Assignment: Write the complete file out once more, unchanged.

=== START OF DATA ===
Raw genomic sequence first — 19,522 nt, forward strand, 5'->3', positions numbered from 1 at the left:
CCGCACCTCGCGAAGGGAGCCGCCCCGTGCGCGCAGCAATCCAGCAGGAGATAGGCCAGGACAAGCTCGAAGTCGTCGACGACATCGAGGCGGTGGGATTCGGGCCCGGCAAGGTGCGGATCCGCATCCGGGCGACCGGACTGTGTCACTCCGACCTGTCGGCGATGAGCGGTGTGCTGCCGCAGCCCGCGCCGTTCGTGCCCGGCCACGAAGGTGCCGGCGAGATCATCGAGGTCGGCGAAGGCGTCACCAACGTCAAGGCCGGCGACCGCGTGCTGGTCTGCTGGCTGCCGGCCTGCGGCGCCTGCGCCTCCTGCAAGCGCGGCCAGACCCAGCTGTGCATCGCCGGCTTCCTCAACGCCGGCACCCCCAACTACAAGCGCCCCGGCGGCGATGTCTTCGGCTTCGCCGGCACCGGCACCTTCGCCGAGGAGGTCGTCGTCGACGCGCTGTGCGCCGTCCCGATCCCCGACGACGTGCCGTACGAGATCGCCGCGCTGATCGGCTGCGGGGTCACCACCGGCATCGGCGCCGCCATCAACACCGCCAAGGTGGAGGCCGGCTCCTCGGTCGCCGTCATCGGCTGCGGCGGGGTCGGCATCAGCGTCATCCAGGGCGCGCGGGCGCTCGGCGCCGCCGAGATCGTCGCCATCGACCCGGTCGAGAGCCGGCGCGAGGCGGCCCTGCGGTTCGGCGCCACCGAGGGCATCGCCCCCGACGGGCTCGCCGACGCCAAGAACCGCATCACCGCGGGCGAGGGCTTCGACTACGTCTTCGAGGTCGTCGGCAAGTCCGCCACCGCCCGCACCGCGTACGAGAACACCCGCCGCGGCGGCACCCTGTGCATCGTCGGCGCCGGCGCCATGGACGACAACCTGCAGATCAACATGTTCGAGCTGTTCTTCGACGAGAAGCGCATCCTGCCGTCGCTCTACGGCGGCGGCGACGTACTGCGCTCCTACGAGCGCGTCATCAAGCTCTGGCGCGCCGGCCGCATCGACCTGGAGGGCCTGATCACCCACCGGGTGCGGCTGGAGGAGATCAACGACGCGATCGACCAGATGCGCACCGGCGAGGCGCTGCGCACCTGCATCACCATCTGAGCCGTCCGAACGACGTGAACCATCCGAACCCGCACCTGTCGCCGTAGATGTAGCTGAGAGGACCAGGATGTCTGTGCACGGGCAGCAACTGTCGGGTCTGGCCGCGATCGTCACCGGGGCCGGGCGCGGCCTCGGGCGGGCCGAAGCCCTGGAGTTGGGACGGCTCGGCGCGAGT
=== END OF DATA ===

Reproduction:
Raw genomic sequence first — 19,522 nt, forward strand, 5'->3', positions numbered from 1 at the left:
CCGCACCTCGCGAAGGGAGCCGCCCCGTGCGCGCAGCAATCCAGCAGGAGATAGGCCAGGACAAGCTCGAAGTCGTCGACGACATCGAGGCGGTGGGATTCGGGCCCGGCAAGGTGCGGATCCGCATCCGGGCGACCGGACTGTGTCACTCCGACCTGTCGGCGATGAGCGGTGTGCTGCCGCAGCCCGCGCCGTTCGTGCCCGGCCACGAAGGTGCCGGCGAGATCATCGAGGTCGGCGAAGGCGTCACCAACGTCAAGGCCGGCGACCGCGTGCTGGTCTGCTGGCTGCCGGCCTGCGGCGCCTGCGCCTCCTGCAAGCGCGGCCAGACCCAGCTGTGCATCGCCGGCTTCCTCAACGCCGGCACCCCCAACTACAAGCGCCCCGGCGGCGATGTCTTCGGCTTCGCCGGCACCGGCACCTTCGCCGAGGAGGTCGTCGTCGACGCGCTGTGCGCCGTCCCGATCCCCGACGACGTGCCGTACGAGATCGCCGCGCTGATCGGCTGCGGGGTCACCACCGGCATCGGCGCCGCCATCAACACCGCCAAGGTGGAGGCCGGCTCCTCGGTCGCCGTCATCGGCTGCGGCGGGGTCGGCATCAGCGTCATCCAGGGCGCGCGGGCGCTCGGCGCCGCCGAGATCGTCGCCATCGACCCGGTCGAGAGCCGGCGCGAGGCGGCCCTGCGGTTCGGCGCCACCGAGGGCATCGCCCCCGACGGGCTCGCCGACGCCAAGAACCGCATCACCGCGGGCGAGGGCTTCGACTACGTCTTCGAGGTCGTCGGCAAGTCCGCCACCGCCCGCACCGCGTACGAGAACACCCGCCGCGGCGGCACCCTGTGCATCGTCGGCGCCGGCGCCATGGACGACAACCTGCAGATCAACATGTTCGAGCTGTTCTTCGACGAGAAGCGCATCCTGCCGTCGCTCTACGGCGGCGGCGACGTACTGCGCTCCTACGAGCGCGTCATCAAGCTCTGGCGCGCCGGCCGCATCGACCTGGAGGGCCTGATCACCCACCGGGTGCGGCTGGAGGAGATCAACGACGCGATCGACCAGATGCGCACCGGCGAGGCGCTGCGCACCTGCATCACCATCTGAGCCGTCCGAACGACGTGAACCATCCGAACCCGCACCTGTCGCCGTAGATGTAGCTGAGAGGACCAGGATGTCTGTGCACGGGCAGCAACTGTCGGGTCTGGCCGCGATCGTCACCGGGGCCGGGCGCGGCCTCGGGCGGGCCGAAGCCCTGGAGTTGGGACGGCTCGGCGCGAGT